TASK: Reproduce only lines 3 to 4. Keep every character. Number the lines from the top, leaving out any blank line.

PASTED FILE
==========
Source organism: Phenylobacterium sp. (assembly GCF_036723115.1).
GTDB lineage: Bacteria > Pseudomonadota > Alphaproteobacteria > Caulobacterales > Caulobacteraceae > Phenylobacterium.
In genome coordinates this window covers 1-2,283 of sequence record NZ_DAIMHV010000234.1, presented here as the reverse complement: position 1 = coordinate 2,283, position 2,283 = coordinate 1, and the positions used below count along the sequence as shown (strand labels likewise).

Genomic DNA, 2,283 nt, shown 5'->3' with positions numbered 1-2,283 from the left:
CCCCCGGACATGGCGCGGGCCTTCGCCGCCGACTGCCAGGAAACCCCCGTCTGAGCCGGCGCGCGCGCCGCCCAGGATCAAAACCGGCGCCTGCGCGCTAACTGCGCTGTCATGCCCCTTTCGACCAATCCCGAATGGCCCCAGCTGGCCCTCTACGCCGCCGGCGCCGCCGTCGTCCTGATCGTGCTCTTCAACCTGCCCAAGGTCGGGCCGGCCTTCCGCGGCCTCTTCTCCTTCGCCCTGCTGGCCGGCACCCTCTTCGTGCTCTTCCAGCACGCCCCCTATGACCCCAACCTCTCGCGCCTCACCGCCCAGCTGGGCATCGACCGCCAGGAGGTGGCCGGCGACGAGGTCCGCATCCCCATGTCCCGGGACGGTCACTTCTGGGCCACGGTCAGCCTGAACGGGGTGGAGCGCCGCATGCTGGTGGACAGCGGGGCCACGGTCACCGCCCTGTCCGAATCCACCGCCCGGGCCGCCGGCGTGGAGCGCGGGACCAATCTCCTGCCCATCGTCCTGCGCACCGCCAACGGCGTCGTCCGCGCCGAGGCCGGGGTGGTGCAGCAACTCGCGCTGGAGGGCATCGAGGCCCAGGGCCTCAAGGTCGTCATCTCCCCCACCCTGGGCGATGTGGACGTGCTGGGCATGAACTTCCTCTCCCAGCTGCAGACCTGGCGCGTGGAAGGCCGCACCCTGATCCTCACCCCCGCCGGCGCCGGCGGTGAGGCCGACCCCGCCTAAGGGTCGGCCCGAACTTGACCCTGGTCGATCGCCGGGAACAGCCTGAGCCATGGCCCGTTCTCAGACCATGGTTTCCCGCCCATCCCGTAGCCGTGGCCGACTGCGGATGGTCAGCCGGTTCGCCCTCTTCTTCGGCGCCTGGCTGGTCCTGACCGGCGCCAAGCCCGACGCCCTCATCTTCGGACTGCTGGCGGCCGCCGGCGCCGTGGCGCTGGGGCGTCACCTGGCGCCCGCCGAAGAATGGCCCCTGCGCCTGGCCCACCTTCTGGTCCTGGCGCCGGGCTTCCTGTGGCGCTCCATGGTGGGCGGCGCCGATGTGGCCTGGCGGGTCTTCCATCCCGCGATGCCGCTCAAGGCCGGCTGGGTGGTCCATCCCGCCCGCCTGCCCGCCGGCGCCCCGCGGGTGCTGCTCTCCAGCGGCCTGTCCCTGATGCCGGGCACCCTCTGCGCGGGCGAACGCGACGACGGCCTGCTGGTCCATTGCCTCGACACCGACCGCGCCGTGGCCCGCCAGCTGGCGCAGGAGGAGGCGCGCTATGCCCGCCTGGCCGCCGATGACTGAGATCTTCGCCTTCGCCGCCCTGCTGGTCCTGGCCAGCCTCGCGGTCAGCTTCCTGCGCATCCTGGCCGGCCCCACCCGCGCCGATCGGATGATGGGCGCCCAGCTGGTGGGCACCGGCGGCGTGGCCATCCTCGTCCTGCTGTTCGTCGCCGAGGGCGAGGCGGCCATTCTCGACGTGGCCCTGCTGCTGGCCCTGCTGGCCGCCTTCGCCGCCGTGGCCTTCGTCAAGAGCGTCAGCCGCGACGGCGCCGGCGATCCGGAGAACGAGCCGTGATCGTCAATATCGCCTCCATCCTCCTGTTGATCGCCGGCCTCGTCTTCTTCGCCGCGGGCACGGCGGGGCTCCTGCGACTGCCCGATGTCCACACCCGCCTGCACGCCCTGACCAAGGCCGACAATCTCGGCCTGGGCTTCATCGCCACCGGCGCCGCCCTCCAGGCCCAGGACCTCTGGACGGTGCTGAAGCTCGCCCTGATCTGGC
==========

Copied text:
In genome coordinates this window covers 1-2,283 of sequence record NZ_DAIMHV010000234.1, presented here as the reverse complement: position 1 = coordinate 2,283, position 2,283 = coordinate 1, and the positions used below count along the sequence as shown (strand labels likewise).

Genomic DNA, 2,283 nt, shown 5'->3' with positions numbered 1-2,283 from the left: